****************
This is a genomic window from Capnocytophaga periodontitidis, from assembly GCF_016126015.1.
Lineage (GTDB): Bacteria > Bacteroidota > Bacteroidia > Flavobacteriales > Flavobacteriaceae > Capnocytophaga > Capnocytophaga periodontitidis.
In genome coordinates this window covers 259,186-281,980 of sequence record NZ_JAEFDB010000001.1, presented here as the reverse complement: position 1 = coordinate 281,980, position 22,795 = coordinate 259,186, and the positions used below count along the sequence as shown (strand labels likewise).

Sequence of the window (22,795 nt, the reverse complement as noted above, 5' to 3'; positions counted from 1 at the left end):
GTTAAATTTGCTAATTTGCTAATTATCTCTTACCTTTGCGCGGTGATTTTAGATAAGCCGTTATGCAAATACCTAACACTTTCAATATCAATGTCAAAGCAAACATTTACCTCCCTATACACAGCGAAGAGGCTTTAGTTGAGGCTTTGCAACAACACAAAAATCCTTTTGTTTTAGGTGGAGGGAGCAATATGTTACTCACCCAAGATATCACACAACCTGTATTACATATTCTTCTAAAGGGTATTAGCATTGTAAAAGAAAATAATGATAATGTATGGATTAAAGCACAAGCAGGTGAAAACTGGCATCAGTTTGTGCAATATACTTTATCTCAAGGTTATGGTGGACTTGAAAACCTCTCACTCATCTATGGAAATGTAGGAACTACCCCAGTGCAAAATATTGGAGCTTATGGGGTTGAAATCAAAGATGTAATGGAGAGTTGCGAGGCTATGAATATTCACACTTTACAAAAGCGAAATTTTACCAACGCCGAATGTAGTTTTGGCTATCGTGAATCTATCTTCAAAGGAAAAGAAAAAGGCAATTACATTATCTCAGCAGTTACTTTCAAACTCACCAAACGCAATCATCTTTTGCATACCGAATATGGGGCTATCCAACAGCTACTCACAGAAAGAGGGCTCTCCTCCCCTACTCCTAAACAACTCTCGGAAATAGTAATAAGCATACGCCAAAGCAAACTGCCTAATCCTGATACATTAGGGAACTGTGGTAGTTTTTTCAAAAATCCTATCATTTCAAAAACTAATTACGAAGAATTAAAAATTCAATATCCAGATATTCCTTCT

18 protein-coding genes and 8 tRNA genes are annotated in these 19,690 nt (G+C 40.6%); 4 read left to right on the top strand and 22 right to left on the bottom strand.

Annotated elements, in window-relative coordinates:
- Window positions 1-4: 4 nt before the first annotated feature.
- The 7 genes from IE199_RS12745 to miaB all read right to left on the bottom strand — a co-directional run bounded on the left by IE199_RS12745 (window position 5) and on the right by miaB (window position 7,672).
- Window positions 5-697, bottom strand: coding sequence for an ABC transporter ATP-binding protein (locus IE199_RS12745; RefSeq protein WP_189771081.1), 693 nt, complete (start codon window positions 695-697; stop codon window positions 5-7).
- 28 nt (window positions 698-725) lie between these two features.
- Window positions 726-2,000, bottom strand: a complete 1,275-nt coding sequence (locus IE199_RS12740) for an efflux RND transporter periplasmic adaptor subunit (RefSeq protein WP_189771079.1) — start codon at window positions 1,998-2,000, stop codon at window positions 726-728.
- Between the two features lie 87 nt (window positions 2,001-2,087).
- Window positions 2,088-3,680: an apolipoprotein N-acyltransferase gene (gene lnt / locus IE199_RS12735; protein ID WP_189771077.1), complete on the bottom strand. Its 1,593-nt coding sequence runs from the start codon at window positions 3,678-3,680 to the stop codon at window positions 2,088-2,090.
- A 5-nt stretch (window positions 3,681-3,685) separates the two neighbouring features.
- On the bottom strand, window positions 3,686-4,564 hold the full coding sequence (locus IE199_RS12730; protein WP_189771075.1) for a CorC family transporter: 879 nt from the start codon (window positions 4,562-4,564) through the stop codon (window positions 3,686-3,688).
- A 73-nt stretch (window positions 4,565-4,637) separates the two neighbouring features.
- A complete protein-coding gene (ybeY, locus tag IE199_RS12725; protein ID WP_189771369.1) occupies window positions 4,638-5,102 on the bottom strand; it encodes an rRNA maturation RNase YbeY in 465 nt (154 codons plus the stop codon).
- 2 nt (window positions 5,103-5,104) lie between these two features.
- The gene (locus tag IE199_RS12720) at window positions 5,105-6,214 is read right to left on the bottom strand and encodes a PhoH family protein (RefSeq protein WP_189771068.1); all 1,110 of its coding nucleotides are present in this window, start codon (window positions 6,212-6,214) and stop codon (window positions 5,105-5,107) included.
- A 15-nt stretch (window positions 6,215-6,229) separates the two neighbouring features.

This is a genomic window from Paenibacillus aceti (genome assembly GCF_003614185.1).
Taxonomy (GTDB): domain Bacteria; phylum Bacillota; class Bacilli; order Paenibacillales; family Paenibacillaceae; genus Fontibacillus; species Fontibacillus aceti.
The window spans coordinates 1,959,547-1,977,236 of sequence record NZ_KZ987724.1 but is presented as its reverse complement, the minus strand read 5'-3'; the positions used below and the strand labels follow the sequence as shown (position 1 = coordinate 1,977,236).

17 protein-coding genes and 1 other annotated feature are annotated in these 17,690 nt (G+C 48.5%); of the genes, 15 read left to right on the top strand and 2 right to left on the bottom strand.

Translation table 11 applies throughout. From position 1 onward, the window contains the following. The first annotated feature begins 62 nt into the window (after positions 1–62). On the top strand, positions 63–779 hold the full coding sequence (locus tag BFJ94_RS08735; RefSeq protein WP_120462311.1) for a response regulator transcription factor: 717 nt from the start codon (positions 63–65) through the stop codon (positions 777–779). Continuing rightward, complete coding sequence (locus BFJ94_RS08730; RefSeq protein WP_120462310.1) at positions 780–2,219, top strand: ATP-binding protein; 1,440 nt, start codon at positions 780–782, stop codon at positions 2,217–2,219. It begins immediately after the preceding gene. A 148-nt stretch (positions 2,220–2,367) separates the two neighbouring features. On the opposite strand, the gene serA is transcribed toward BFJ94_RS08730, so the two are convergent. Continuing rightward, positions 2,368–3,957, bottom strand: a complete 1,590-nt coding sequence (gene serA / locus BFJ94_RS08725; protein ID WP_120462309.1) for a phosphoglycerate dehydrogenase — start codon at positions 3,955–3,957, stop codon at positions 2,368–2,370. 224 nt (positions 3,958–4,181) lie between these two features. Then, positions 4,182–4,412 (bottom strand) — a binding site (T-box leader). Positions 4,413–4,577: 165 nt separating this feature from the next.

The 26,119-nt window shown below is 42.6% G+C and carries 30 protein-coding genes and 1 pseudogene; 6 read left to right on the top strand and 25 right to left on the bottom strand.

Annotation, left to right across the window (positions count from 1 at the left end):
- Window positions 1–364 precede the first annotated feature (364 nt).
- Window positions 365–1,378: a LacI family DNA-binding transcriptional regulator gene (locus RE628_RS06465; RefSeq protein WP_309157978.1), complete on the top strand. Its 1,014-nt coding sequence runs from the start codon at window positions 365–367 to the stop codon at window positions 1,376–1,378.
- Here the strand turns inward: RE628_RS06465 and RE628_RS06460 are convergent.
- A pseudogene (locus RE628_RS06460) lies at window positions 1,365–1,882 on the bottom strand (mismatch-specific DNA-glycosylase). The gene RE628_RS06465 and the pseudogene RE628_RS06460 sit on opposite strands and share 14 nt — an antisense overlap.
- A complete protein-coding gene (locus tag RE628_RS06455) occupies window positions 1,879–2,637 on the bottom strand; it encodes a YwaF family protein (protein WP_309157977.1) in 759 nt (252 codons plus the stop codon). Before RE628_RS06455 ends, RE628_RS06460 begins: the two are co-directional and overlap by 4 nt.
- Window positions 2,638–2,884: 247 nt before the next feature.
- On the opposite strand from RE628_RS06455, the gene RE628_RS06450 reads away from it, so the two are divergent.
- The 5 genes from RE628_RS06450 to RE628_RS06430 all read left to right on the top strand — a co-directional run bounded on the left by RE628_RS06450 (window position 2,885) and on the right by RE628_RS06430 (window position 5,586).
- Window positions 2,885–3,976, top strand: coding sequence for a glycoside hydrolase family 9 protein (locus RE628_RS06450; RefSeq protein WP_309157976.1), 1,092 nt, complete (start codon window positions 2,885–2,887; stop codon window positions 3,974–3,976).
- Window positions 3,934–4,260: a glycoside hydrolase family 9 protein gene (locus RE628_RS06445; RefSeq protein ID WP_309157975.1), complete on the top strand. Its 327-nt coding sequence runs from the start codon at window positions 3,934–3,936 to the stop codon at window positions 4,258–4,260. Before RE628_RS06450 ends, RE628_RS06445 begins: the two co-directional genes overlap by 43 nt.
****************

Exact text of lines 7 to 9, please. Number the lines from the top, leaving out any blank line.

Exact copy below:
Annotated elements, in window-relative coordinates:
- Window positions 1-4: 4 nt before the first annotated feature.
- The 7 genes from IE199_RS12745 to miaB all read right to left on the bottom strand — a co-directional run bounded on the left by IE199_RS12745 (window position 5) and on the right by miaB (window position 7,672).